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Chimineas are prone to weather-related damage, and so with this article we will describe how to properly prepare your chiminea for the freezing temperatures.
Chimineas are wonderful additions to any backyard entertainment area like a patio. The addition of live fire brings a sense of comfort and warmth. Maintaining your chiminea is an important part in ensuring its longevity so you can get years and years of use. Chimineas don’t require much summer maintenance other than the removal of ash and the occasional wash. Winterizing is a big part of chiminea maintenance.
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So how exactly can we prepare our chiminea for winter? Since the chiminea burns fire, doesn’t that mean we can leave it out year round for convenient use? The answer is no, sadly. They can go into shock from sudden extreme temperature change such as the frozen winter condition to a burning fire.
Clay chimineas in particular are vulnerable to weather-related damage, so it is vitally important to store it properly. Winterizing can be as simple as bringing the chiminea inside for the season. Ideally you will put the chiminea in the shed or basement over the winter, but this may not be possible due to space issues.
If you are keeping it outside, you will have to get a chiminea cover to keep out any moisture. Cast iron chimineas also need to be wrapped as the iron is prone to rust. Keeping it dry will prolong the life of your chiminea and keep it in tip-top shape. Some people may prefer a rustic, weathered look. Remember that water will always creep where it can, so even on a steel chiminea water may get into the joints.
With a clay chiminea, use a padded cover. The padded cover will keep out frost. You can use a regular waterproof cover during the warmer months. A cover will also prevent UV rays from getting in and damaging the chiminea.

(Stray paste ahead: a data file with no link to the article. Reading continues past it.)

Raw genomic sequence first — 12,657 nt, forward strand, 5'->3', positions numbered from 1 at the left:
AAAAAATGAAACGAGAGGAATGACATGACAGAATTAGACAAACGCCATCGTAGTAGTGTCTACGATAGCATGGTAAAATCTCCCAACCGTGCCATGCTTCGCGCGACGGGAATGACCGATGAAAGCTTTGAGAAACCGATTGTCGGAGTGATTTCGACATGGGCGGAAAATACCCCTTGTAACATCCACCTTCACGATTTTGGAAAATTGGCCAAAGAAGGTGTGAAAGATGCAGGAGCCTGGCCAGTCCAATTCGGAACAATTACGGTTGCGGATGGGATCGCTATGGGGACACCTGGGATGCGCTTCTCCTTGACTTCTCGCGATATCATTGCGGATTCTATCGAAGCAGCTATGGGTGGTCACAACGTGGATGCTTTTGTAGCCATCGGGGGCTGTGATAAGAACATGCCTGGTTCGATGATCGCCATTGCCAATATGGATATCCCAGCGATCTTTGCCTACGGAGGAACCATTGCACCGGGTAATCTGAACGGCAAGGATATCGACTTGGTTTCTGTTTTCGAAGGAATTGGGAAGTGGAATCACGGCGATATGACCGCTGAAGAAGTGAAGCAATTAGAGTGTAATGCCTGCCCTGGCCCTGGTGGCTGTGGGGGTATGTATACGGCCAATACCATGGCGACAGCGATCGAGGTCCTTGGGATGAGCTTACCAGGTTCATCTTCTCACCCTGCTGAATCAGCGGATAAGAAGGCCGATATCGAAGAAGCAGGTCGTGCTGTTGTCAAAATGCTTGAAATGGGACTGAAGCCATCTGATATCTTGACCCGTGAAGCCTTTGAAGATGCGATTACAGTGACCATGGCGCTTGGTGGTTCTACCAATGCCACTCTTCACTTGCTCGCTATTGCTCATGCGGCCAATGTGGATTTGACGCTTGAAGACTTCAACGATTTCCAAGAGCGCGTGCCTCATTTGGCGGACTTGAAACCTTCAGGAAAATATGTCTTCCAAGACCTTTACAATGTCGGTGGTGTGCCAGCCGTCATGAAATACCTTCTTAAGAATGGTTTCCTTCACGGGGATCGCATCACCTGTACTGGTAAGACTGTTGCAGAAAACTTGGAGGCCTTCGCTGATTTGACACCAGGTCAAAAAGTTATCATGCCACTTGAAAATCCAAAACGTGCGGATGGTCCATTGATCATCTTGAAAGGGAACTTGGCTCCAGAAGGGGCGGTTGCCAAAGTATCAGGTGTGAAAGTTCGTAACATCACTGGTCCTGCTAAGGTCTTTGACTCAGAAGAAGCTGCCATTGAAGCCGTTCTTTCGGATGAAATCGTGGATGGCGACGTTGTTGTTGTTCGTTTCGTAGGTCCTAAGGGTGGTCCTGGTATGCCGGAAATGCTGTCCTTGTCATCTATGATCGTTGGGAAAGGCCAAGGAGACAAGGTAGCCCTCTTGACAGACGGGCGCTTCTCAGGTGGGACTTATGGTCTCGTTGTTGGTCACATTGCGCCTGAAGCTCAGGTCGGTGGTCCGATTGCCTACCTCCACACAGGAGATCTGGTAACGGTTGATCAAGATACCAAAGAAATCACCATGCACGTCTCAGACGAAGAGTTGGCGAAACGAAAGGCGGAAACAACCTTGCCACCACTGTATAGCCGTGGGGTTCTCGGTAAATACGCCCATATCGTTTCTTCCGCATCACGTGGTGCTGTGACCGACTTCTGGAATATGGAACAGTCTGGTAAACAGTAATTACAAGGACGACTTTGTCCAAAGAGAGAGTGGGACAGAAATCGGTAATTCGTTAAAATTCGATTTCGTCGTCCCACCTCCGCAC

Clay is porous, and this means it will absorb moisture. When the chiminea is left outside in freezing temperatures, the moisture absorbed will freeze and expand inside the pores, thereby causing cracks in the surface of the clay. These cracks will weaken the integrity of the chiminea, shortening its lifespan.
Most chimineas will come with a rain lid that covers the smoke stack, in order to prevent rain getting in. Water will pool in the belly, so make sure none gets in! You will also want to stop animals getting in. In the winter months they will be looking for cozy and convenient holes to burrow in. You will have to keep them out so they do not nest or leave feces in your chiminea.
Note: if your chiminea does get wet, and you want to use it, let it dry as much as possible. You will then light a small fire, and very gradually grow the fire so the chiminea dries in a fashion that is not too fast.
If you don’t want to put out a lot of money for a real cover, you can use a tarp. Tarps are waterproof and will serve the purpose of a cover, but you won’t have the custom fit and shape of a chiminea cover. This will involve a bit more work as you have to wrap the tarp in such a way to ensure it is properly sealed.
Your best bet is to bring the chiminea inside over the winter. Exposure to extreme temperatures will damage it. As mentioned, the moisture will be absorbed by the porous clay. In the daytime when the sun is on the chiminea, this might not seem like a problem but by nightfall, the water will freeze and expand inside the clay, forcing it to crack. Once they are cracked, the damage is irreversible and only gets worse.
Traditionally, chimineas are made of clay. More recently we have seen cast iron models and even more recently, aluminum. Aluminum chimineas weigh less than clay and iron and for this reason they are much easier to bring inside for the winter.
Clay chimineas are extremely heavy and prone to breakage should you drop them during transport. They should be moved on a dolly or moving cart and with the help of two people. Chimineas are made in two parts: the smoke stack and the belly, and then sealed together. For this reason you should always lift by the body, never the neck.
Note: do not use the chiminea once it’s inside the house. You will get carbon monoxide poisoning or burn your house down.
You may find it easier to leave the chiminea outside and wrap it properly. Your chiminea should always be raised from the ground. Make sure it is raised during winter too so as to avoid water-related damage, on a wooden base or brick platform.
Clean the chiminea thoroughly of ash and soot before storing it for winter, whether you leave it outside or bring it in.